Freud's house in Hampstead, 
turned into a museum in 1986.
Note the two blue plaques, one for Sigmund and one for Anna

Young Sauerwald (aged 35) decided to give visas to Freud and his family because a] Freud was a man of international standing and b] Freud was a friend of Sauerwald’s own beloved professor. The trustee didn't tell his superiors about Freud's foreign assets. And importantly he didn't oversee the destruction of Freud's papers; instead he and a friend hid them in the Austrian National Library, where they remained until the end of the war. Disobeying a Nazi directive to have Freud's books on psychoanalysis destroyed was the greater of Sauerwald's two crimes since the Nazis loathed and feared Jewish psychiatry more than any other aspect of Jewish life.

Finally in March 1938, when daughter Anna Freud (1895-1982) was arrested, Sigmund prepared a list for the British consul in Vienna of those family members he hoped the English would rescue. A psychiatrist in Britain (what was his name?) worked tirelessly over the next three months to effect the escape.

Another tireless worker for the Freuds was Princess Marie Bonaparte, great grand daughter of Napoleon's younger brother and wife of the Prince George of Greece. Maria had been a grateful patient and disciple of Freud. Apparently she paid for exit visas for Freud and his extended family, and brokered a deal that enabled him to salvage many of his most precious possessions. Freud travelled on the Orient Express train and spent his first day of freedom in 1938 in Marie's gardens in Saint-Cloud, before crossing the Channel to London.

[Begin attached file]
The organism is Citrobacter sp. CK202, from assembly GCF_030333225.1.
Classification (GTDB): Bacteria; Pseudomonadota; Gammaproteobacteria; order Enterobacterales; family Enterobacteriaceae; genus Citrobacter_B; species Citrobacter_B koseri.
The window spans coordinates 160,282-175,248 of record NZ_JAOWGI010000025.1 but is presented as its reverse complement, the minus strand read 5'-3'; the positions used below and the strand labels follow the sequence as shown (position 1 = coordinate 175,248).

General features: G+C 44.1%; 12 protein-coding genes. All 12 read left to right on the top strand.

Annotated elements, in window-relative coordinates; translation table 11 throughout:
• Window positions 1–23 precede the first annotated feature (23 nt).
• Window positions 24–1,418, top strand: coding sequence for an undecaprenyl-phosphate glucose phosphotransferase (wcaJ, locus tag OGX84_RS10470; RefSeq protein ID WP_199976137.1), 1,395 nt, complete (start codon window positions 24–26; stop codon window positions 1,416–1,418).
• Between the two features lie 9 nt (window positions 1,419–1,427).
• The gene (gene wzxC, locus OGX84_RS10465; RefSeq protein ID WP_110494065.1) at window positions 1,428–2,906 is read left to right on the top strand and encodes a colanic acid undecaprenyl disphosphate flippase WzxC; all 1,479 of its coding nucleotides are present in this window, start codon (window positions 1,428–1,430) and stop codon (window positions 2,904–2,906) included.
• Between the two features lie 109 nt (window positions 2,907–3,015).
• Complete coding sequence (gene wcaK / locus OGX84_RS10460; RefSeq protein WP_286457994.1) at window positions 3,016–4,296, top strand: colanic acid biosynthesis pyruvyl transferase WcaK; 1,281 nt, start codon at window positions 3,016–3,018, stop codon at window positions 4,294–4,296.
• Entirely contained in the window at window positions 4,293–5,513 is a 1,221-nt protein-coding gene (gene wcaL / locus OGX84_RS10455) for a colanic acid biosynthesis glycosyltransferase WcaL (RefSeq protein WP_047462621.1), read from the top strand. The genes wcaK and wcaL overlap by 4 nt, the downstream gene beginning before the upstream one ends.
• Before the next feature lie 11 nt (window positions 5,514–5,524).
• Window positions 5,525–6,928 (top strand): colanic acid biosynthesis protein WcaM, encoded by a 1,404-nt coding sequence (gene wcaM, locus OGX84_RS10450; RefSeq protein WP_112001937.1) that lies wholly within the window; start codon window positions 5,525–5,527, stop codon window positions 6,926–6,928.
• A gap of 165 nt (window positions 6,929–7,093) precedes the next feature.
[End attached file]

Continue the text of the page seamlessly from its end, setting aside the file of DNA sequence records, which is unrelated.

An elderly Freud, working at his London desk

Freud's architect son Ernst, who had been living in London for five years before the family arrived, found the house at 20 Maresfield Gardens in Hampstead. The original couch, that he brought from Vienna, is still in place. Freud's desk is still filled with antiquities from Egypt, Greece and Rome. The library, which had been his pride and joy in Vienna, still contains a healthy array of titles from the original collection.

Against all the odds, Freud died with dignity in his own bed in London in Sep 1939.

After the war, Sigmund’s nephew Harry insisted that Anton Sauerwald had to be located. Harry believed that Sauerwald had robbed his family and destroyed the family publishing business that his grandfather had started in 1919. Harry got into Sauerwald's old flat to seek out documents that would prove the man’s guilt. At the end of October 1945, at Harry Freud’s insistence, Sauerwald was arrested and the police started to investigate every aspect of his past.

This decent Nazi (sic) was charged with war crimes and was sent to be tried in the new People’s Court, which was set up as soon as Germany surrendered in June 1945. The Allies wanted to show that the Nazis had been defeated by civilised people who followed rules.

The iconic couch, in Freud's house-museum

By the time Anton Sauerwald went to trial on charges of absconding with Freud’s secret wealth after the war, Sigmund himself was long dead. Sauerwald’s wife wrote to Anna Freud in London, begging her to explain to the court what Sauerwald had done to help Sigmund back in 1938. Only Anna could intervene in the court case to protect Sauerwald – and she did.

There is a statue of Freud on the corner of Fitzjohn's Ave and Belsize Lane in Hampstead, in front of the Tavistock Centre for mental health care. Oscar Nemon, another refugee from Nazi Europe, sculpted the work in London in 1938, not long before Freud’s death in 1939.